Canada has a big problem with waste disposal, and trivial solutions will only produce trivial results. Take the federal government’s enthusiasm for eliminating plastic straws. A global ban that kept all straws out of the ocean would achieve a maximum reduction of 0.03 percent in ocean plastics, according to the research site Our World In Data. In that context, Canada’s ban is sub-trivial.
Even things we think we know about plastics reduction aren’t necessarily true. Banning plastic bags is an easy crowd pleaser, but studies in both Quebec and Denmark show that the maligned plastic grocery bag is actually more environmentally benign than reusable bags, once the environmental impacts associated with its manufacture, use and disposal are considered.
That’s called a life cycle analysis, and it’s the rational way to assess environmental impacts. Prime Minister Justin Trudeau says he wants his environmental policy to be science driven. If so, he wouldn’t be banning plastic bags, although the bans are politically popular.
The same kind of thinking should be applied to plastics recycling generally. It’s comforting to think of plastics going around and around in the circular economy, but most plastics can be recycled only once. What are the environmental impacts of collecting and processing them, and what is gained if they only end up in the landfill anyway?
To tackle our plastics problem effectively, Canadian governments need to wake up to incineration and begin the challenging job of convincing the public that the best solution for much of our plastic waste, and even our other garbage, is incineration, not recycling.
They are moving gingerly in that direction. The Ocean Plastics Charter the federal government signed last year allows for waste-to-energy incineration as a way to dispose of residual plastic waste. Ontario has also mentioned it as an acceptable option in its plan to make corporations responsible for plastic waste disposal.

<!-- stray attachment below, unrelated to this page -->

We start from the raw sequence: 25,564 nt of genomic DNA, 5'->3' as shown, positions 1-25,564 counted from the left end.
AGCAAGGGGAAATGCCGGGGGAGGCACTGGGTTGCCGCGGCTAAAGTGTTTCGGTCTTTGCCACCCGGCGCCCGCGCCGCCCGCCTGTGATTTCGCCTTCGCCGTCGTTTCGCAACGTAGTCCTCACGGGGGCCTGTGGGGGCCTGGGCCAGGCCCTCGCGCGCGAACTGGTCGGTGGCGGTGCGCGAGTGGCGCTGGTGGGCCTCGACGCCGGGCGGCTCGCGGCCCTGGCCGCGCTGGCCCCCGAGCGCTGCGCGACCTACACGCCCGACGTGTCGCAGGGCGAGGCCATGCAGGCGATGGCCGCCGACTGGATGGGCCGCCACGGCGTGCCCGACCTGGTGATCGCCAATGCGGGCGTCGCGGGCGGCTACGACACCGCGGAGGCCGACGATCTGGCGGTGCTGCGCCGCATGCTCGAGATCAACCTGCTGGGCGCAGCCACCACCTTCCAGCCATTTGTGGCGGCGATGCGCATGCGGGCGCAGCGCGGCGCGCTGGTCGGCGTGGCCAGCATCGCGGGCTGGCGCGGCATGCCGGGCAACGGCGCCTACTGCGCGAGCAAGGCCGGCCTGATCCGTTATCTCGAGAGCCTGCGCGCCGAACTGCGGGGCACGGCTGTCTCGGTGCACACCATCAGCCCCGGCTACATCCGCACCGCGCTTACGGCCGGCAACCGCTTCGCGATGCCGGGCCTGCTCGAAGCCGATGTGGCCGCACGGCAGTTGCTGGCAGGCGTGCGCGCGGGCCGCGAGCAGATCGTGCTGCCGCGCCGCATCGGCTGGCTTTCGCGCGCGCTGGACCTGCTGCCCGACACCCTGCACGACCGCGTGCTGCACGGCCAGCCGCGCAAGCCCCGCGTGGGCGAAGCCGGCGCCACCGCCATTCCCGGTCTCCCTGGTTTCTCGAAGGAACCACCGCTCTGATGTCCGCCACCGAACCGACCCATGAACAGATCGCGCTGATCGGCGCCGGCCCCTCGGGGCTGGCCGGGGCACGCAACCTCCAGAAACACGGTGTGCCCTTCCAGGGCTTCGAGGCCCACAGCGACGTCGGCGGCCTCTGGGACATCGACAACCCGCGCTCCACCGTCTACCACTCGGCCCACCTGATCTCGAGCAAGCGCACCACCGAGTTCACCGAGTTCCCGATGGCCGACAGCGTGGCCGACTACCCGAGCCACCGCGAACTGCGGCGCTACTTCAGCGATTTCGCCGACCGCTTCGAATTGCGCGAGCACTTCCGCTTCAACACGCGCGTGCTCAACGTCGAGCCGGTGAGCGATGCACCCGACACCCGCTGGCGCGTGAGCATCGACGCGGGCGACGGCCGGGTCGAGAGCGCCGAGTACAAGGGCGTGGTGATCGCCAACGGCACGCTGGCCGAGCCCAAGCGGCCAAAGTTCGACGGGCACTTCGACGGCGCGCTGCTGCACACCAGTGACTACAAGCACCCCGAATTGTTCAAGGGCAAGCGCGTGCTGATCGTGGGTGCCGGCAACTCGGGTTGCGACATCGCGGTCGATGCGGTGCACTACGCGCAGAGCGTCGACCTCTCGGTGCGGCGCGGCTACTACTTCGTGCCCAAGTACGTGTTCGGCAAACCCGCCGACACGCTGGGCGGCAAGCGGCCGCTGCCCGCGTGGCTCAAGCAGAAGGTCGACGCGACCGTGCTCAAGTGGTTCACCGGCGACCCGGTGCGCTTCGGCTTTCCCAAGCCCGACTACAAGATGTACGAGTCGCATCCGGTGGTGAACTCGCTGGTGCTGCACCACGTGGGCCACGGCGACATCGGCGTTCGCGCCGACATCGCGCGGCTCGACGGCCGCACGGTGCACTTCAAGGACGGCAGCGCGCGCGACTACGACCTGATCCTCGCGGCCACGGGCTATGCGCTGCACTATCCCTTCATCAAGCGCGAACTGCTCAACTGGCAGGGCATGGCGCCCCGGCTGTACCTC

Incineration is not a magic solution. A move to incineration would need to take into account the fact that incinerators are expensive to build and operate, requiring a substantial and steady flow of waste material to burn.
There is also the perceived problem of releasing toxins into the air, but that can be controlled by modern technology. A report by the National Research Council in the US concludes, “With current technology, waste incinerators can be designed and operated to produce nearly complete combustion of the combustible portion of waste and to emit low amounts of the pollutants of concern under normal operating conditions.”
To properly evaluate the merits of incineration, the federal government should be conducting a thorough analysis of the environmental impacts of incineration versus landfills and recycling. Announcing popular plastics bans and pretending that plastic can be eliminated is an imaginary solution to a real problem.
Canadians and their politicians often seem to live in a policy bubble, but we need to learn from other advanced countries that incinerate much of their waste. Do we really think we’re right and they’re wrong?
Randall Denley is an Ottawa political commentator.